How Vietnam has led the search for missing jetBy Edward Barbour-Lacey Mar 11, 2014 9:59AM UTC
PIC: Cameramen and photographers take aerial pictures during a search flight over the southern seas off the coast of Vietnam.
HANOI – Vietnam has responded strongly and urgently in the search efforts for Malaysia Airlines flight MH370. In the southern province of Kien Giang, a command office has been set up at Phu Quoc International Airport in order to assist in coordinating the search for the missing airplane.
Vietnam’s Deputy Prime Minister, Hoang Trung Hai, has commanded that the search for the plane should go on around the clock and that the search area should be expanded on the news that the plane may have tried to turn around and return to Kuala Lumpur.
Additionally, in the case that the plane is discovered within the country’s ‘Flight Information Region’, the Prime Minister has ordered the Ministries of Transport and National Defense to work with the People’s Committees of Phu Quoc district and southern Kien Giang province in order to coordinate plans for search and rescue activities as well as investigation activities.
Vietnam’s Defense Ministry has been at the fore of the search efforts. The ministry has deployed 17 aircraft and 35 ships of various types from the Air and Air Defense Force, the Navy, the Maritime Police and the Border Guard.
Showing Vietnam’s determination in the search for the missing plane, the country has even allowed two Chinese naval ships to enter their waters and participate in the search. China and Vietnam have for some time engaged in naval posturing over disputed waters and shipping lanes, especially in the South China Sea.
After eagerly flocking in droves to the Phu Quoc Airport, only to find that they must then stand around and await further news, foreign reporters have now been allowed to board Vietnamese naval vessels as they conduct their searches. However, as of this account they have had little to report as the search has continued to come up with no sign of the missing plane.
There have been moments of hope, but these have been quickly dashed. Vietnamese vessels involved in the search mistakenly suspected that a “moss-covered cap of a cable reel” was a life raft from the airplane. However, this mistake was quickly identified. There were eight life rafts on the Malaysian flight. There have been a number of other false sightings by search vessels as the increasingly desperate search continues.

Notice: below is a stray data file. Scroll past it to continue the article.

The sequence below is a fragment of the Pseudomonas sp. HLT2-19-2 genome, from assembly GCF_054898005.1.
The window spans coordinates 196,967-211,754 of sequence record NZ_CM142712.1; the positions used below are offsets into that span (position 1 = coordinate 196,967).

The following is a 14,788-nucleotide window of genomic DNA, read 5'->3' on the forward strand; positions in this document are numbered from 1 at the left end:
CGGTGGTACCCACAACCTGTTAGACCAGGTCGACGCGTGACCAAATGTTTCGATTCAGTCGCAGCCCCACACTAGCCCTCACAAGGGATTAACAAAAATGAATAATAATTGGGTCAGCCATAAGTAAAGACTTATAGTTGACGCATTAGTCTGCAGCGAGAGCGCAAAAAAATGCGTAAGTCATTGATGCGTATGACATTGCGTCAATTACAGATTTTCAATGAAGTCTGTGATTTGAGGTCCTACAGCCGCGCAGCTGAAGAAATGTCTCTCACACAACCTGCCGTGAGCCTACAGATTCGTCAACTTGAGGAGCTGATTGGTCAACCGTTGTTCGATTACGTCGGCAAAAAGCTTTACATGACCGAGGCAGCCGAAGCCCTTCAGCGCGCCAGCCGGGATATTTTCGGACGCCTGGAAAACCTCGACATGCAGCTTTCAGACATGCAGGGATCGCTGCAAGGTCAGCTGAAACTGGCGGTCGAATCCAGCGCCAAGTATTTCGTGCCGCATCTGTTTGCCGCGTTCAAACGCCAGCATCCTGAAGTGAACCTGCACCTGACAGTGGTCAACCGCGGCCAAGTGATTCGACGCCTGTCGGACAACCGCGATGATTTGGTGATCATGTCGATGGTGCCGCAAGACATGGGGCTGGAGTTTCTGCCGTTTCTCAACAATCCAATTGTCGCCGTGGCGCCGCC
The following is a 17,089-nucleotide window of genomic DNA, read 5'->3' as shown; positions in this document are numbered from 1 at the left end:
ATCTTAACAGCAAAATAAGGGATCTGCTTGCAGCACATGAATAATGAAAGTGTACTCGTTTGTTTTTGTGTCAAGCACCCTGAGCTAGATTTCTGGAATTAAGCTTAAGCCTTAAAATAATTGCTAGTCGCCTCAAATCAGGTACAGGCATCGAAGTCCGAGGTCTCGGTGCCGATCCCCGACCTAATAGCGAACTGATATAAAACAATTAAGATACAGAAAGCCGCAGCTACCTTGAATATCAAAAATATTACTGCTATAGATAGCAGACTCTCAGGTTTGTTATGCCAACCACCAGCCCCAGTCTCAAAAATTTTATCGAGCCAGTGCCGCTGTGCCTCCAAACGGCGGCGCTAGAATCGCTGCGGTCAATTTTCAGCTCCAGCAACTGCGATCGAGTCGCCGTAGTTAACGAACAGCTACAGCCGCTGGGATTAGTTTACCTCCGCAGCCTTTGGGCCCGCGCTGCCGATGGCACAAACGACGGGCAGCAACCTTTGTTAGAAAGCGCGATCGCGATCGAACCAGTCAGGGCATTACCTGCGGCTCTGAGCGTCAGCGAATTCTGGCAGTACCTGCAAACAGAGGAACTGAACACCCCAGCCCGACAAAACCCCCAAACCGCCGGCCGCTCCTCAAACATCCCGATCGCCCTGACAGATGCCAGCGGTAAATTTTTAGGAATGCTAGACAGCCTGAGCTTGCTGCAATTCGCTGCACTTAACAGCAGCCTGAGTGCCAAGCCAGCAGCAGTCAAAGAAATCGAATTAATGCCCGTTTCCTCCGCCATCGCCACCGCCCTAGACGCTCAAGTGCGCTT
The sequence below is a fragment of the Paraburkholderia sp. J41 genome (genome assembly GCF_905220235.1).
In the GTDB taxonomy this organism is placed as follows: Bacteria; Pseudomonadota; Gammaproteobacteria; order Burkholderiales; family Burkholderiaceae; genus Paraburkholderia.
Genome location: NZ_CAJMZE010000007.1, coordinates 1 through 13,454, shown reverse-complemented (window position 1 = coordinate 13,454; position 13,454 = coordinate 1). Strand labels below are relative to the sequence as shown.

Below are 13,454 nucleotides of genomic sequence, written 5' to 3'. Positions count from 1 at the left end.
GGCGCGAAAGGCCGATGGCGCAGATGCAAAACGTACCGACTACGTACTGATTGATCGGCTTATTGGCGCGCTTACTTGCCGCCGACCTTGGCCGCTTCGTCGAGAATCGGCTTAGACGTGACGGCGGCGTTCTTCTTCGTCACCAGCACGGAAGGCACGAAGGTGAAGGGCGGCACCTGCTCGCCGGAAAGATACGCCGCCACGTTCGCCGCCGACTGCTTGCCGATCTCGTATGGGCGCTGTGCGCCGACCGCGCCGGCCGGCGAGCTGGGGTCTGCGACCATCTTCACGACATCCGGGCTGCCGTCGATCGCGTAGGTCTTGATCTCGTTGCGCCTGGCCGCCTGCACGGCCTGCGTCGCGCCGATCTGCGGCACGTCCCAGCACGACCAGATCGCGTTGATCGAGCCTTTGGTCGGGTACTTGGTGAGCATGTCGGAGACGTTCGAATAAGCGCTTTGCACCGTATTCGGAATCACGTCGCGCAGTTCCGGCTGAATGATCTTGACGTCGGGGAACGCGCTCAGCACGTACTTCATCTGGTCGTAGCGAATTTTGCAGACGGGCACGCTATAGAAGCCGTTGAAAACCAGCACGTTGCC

Dao Huu Gia, Deputy General Director of the Vietnam Flight Management Corporation has admitted that, “despite all-out efforts, we have yet to uncover any clue about the missing plane.”
The missing flight disappeared early on March 8 about an hour after take-off from Kuala Lumpur. The flight was headed for Beijing and had 227 passengers and 12 crew members on board. The search initially focused on the waters between Malaysia and Vietnam. The target area has now been expanded.
Fears of Terrorism
Vietnam’s security services are on heightened alert following rumors of terrorism being a possible cause of the incident – two passengers onboard the missing flight were traveling with stolen passports. The country is now on security level one of its three-tiered security alert system.
In reaction, Vietnam’s airports have all increased their security procedures. The airports in Ho Chi Minh City (HCMC), Tan Son Nhat, and Noi Bai International Airport in Hanoi, the largest airports in the country, have seen drastically tightened security measures.
Since March 8 Vietnam’s airports have implemented a number of additional screening measures at departure and entry gates, especially for flights to overseas destinations. Before boarding their flights, passengers are being randomly screened with “intensive” checks in order to further increase security.
No terror-related group has claimed responsibility for the Malaysia Airlines flight MH370 incident.
The Vietnamese government has pledged to remain vigilant for any terror related activities and expressed its determination to continue its search for the missing flight over the days ahead.